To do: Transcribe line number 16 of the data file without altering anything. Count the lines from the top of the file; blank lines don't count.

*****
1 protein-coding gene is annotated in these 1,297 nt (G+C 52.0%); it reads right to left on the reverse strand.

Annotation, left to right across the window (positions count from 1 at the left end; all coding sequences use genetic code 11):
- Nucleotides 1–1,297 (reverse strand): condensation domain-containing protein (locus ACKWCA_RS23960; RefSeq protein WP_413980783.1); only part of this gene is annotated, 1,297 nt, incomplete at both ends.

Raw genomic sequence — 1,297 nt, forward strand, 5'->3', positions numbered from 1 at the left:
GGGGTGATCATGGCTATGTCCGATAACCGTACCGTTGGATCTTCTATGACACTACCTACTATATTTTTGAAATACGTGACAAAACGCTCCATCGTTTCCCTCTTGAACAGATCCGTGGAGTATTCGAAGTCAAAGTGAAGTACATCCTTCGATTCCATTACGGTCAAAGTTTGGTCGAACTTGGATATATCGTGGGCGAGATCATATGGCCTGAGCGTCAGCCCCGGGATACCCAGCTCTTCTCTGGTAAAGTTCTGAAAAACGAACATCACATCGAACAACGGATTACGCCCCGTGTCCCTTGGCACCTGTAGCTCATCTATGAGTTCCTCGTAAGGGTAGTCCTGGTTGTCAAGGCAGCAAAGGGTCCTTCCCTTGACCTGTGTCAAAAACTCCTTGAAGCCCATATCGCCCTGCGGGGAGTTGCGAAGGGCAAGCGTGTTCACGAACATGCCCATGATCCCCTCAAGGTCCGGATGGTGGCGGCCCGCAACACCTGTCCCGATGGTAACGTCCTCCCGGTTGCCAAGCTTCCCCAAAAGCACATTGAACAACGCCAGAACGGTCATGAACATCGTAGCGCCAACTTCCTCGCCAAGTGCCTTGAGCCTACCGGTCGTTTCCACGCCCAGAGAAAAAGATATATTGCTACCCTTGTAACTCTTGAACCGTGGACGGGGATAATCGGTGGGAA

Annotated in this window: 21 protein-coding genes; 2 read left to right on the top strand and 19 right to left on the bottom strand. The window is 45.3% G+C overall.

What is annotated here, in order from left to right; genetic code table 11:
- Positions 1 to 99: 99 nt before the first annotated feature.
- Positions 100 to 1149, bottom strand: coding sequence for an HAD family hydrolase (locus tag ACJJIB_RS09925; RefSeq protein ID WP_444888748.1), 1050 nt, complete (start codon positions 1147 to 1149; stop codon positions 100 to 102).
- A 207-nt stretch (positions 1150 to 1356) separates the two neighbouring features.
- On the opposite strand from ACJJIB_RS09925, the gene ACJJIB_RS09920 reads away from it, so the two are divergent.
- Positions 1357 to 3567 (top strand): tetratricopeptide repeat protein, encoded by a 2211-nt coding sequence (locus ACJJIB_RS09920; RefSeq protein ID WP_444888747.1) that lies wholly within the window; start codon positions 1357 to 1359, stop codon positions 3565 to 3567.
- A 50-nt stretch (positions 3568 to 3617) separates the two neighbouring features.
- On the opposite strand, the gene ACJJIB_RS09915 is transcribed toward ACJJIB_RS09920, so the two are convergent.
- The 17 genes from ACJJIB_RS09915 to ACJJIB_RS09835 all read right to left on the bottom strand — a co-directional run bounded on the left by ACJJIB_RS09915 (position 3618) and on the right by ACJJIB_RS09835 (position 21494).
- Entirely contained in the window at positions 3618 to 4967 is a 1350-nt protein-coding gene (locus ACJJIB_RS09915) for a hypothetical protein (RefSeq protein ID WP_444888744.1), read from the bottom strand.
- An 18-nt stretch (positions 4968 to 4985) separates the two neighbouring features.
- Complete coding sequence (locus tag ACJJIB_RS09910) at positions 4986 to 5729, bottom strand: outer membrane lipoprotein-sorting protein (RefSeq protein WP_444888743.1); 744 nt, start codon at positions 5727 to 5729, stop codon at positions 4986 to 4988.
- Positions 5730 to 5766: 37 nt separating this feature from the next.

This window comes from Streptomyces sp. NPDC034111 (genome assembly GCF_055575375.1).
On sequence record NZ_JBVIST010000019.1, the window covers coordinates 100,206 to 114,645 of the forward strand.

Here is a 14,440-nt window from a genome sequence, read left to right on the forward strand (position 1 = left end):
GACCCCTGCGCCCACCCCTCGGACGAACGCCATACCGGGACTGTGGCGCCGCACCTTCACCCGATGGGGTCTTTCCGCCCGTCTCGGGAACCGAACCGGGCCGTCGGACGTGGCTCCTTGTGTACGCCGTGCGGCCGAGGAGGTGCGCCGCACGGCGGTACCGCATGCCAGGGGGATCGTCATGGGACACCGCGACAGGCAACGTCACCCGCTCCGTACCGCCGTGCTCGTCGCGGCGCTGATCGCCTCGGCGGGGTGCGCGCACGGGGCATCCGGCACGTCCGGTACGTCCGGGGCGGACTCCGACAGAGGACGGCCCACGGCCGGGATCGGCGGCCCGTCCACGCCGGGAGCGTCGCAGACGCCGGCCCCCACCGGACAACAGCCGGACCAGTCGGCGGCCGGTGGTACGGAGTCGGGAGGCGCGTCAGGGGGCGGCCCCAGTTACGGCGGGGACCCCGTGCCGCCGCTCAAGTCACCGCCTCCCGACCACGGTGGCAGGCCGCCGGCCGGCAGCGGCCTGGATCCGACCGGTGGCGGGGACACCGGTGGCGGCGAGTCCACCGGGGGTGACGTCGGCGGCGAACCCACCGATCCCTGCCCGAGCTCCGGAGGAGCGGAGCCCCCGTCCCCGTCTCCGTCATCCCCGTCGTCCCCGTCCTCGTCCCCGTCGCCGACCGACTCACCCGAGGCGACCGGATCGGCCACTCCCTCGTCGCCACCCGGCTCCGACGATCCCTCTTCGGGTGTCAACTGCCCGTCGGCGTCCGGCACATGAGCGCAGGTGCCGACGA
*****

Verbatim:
- Entirely contained in the window at positions 3618 to 4967 is a 1350-nt protein-coding gene (locus ACJJIB_RS09915) for a hypothetical protein (RefSeq protein ID WP_444888744.1), read from the bottom strand.